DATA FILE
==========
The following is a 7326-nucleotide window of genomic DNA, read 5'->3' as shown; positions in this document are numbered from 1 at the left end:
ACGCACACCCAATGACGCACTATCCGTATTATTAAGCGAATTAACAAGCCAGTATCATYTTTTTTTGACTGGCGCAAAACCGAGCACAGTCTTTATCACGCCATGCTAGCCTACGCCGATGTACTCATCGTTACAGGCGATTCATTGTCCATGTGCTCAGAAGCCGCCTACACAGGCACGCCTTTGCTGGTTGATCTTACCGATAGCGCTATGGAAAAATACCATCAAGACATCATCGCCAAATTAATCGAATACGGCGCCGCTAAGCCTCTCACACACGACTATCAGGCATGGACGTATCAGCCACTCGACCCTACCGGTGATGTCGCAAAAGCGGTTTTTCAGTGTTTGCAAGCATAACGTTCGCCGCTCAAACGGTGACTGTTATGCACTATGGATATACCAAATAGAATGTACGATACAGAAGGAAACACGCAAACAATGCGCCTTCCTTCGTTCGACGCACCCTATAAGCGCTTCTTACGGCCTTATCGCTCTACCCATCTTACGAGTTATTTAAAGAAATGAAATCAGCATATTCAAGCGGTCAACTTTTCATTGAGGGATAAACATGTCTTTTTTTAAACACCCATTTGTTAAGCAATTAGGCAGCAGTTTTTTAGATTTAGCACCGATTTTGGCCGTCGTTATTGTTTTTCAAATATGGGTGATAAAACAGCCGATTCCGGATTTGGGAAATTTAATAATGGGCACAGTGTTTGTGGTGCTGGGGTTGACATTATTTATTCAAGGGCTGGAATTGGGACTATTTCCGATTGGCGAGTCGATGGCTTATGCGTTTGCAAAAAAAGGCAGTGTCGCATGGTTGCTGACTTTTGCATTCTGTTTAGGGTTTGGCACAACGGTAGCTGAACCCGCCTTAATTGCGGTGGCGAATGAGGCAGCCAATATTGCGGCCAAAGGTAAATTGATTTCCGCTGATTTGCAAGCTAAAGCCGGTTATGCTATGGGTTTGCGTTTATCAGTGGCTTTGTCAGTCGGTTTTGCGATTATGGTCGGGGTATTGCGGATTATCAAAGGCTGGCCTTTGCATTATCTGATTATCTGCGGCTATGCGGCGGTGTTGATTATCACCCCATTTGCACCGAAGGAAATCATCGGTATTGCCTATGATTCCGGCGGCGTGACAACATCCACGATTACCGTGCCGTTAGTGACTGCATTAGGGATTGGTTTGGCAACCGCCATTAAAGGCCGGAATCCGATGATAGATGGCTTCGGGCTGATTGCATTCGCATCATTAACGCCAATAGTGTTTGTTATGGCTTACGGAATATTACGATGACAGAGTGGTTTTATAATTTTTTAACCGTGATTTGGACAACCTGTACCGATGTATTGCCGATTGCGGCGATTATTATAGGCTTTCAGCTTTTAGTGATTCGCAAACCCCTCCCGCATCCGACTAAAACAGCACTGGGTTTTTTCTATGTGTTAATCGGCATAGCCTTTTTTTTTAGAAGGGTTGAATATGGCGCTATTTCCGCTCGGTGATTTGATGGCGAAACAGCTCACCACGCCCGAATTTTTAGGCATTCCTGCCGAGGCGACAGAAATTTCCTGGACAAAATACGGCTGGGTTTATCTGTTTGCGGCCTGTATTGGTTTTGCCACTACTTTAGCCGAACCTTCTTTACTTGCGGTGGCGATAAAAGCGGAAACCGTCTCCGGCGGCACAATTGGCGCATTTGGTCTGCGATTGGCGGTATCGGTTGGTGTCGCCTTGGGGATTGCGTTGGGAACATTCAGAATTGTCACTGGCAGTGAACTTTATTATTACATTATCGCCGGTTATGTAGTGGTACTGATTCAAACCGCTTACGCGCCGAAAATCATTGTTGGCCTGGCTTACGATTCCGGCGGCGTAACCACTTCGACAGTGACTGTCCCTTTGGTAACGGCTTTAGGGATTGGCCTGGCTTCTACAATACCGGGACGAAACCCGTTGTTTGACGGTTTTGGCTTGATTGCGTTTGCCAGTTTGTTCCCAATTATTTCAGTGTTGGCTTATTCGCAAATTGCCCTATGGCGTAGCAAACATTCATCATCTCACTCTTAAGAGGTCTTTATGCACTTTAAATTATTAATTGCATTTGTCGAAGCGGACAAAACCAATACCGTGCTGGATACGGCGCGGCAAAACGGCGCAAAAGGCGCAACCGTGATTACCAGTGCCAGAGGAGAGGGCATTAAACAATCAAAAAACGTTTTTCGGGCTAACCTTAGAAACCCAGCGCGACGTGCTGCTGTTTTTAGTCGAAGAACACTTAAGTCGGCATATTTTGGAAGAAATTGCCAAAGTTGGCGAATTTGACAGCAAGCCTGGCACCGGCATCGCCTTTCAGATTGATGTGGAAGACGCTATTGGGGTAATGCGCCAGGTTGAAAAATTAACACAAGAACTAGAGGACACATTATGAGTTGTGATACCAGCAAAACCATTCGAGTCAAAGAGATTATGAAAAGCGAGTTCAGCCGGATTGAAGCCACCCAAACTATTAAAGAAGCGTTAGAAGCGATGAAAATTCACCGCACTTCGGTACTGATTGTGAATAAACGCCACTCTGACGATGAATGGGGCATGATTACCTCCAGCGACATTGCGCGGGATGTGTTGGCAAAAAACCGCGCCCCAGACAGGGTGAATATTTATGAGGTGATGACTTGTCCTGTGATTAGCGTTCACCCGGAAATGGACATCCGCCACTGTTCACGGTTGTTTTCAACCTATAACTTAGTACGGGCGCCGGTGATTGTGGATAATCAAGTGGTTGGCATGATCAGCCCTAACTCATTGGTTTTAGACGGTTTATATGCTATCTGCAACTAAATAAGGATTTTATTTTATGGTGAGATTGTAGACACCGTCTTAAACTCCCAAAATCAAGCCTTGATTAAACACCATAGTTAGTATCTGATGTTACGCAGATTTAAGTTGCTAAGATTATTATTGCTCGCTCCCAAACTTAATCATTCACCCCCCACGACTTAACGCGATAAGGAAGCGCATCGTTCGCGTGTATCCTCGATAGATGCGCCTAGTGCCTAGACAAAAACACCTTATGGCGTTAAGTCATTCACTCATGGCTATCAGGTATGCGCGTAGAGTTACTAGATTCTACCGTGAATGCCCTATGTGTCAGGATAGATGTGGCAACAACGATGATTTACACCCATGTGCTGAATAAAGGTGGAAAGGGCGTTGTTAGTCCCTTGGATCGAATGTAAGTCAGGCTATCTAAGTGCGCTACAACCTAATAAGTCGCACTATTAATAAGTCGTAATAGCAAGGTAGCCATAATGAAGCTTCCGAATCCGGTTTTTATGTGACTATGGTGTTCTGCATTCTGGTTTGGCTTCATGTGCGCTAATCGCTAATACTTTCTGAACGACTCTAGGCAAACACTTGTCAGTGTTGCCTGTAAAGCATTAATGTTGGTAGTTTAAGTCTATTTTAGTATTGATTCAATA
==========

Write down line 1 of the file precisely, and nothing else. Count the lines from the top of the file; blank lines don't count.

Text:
The following is a 7326-nucleotide window of genomic DNA, read 5'->3' as shown; positions in this document are numbered from 1 at the left end: